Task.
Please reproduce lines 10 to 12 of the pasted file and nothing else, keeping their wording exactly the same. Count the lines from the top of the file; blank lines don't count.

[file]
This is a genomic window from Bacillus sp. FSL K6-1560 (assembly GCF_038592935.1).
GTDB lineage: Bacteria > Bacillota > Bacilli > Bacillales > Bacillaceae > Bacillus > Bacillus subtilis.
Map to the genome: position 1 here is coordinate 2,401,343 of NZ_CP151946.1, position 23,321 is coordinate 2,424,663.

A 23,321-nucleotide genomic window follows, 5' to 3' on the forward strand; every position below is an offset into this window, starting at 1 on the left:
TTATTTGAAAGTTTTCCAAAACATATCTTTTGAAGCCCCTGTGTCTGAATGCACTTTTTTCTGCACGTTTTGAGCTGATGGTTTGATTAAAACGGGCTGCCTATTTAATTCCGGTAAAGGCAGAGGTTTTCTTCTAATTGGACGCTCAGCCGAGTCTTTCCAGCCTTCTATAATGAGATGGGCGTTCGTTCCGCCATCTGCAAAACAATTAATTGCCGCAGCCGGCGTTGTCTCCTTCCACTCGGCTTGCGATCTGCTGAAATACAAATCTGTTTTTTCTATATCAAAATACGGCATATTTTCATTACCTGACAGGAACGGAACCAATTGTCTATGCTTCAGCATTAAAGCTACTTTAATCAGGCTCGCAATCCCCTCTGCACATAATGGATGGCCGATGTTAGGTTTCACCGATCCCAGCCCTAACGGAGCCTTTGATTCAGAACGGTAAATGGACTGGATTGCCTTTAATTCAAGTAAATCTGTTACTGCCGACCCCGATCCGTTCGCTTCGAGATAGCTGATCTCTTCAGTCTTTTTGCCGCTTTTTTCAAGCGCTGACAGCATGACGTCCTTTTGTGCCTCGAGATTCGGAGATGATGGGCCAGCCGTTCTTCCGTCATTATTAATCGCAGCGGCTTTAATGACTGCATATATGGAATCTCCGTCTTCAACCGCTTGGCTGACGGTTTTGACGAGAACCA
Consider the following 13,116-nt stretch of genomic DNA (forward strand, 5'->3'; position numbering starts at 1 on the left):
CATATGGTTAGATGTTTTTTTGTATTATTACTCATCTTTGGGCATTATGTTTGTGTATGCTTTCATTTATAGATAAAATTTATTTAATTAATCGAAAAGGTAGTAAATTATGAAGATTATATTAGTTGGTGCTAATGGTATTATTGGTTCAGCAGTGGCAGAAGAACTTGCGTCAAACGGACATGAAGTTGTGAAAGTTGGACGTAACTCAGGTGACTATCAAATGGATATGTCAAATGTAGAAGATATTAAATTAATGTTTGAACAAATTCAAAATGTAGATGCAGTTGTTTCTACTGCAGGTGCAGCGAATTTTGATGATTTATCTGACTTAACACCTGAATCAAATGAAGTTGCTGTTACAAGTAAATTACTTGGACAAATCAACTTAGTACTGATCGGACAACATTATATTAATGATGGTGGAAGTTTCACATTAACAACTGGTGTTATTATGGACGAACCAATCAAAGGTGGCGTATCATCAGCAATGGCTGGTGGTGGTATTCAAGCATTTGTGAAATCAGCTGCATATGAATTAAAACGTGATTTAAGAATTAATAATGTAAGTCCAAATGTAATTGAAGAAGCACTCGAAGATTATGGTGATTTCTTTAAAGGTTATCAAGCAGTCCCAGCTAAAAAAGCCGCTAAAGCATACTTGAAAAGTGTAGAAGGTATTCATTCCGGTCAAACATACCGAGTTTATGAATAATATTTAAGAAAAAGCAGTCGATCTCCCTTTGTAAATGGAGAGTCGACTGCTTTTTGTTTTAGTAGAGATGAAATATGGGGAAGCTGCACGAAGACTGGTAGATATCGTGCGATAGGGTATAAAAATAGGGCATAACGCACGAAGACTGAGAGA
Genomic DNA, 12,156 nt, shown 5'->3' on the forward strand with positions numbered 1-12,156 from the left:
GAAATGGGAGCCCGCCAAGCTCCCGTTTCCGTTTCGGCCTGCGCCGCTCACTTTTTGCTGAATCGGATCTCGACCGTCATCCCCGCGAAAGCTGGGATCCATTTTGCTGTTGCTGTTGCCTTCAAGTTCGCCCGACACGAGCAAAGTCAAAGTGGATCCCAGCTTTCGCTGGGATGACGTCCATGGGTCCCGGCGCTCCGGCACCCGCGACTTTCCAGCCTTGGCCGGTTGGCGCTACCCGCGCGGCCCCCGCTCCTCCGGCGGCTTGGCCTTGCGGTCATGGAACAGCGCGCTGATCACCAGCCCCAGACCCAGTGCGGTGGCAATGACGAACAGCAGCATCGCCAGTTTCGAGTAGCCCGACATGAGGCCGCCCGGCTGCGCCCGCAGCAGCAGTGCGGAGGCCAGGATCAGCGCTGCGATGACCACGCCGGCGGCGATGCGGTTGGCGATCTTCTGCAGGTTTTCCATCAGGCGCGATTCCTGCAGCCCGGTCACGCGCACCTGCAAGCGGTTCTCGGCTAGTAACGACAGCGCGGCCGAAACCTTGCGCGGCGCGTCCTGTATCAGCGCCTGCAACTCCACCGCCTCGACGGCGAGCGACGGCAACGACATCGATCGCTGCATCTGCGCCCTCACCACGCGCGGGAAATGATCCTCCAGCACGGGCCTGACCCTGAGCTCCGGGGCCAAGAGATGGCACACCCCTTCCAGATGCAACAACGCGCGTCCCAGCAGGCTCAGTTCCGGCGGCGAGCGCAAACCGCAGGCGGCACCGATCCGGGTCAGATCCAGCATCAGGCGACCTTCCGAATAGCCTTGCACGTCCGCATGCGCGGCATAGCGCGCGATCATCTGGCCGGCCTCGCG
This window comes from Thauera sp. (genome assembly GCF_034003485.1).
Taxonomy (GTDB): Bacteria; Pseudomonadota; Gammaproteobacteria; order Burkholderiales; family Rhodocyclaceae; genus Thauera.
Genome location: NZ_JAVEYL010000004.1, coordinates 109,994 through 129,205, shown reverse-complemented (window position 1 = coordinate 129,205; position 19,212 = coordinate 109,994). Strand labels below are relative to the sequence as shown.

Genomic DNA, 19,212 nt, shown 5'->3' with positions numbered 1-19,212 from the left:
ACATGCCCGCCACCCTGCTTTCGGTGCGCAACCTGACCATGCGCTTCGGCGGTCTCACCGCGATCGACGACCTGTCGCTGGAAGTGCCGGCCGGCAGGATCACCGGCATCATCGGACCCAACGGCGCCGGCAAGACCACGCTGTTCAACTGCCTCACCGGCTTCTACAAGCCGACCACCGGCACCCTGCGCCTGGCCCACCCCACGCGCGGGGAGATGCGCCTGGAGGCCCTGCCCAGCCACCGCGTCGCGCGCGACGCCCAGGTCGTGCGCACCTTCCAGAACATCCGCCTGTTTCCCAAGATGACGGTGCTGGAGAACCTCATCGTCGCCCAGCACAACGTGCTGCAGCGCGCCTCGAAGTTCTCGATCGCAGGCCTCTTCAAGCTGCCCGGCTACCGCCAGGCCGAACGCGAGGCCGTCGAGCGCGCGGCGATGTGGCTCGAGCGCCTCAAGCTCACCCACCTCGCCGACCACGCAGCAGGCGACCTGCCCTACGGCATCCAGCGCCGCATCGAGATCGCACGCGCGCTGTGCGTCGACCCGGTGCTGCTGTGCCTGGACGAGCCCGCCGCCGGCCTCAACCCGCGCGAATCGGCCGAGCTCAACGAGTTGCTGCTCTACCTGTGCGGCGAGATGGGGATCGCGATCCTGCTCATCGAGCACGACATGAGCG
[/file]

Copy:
This window comes from Thauera sp. (genome assembly GCF_034003485.1).
Taxonomy (GTDB): Bacteria; Pseudomonadota; Gammaproteobacteria; order Burkholderiales; family Rhodocyclaceae; genus Thauera.
Genome location: NZ_JAVEYL010000004.1, coordinates 109,994 through 129,205, shown reverse-complemented (window position 1 = coordinate 129,205; position 19,212 = coordinate 109,994). Strand labels below are relative to the sequence as shown.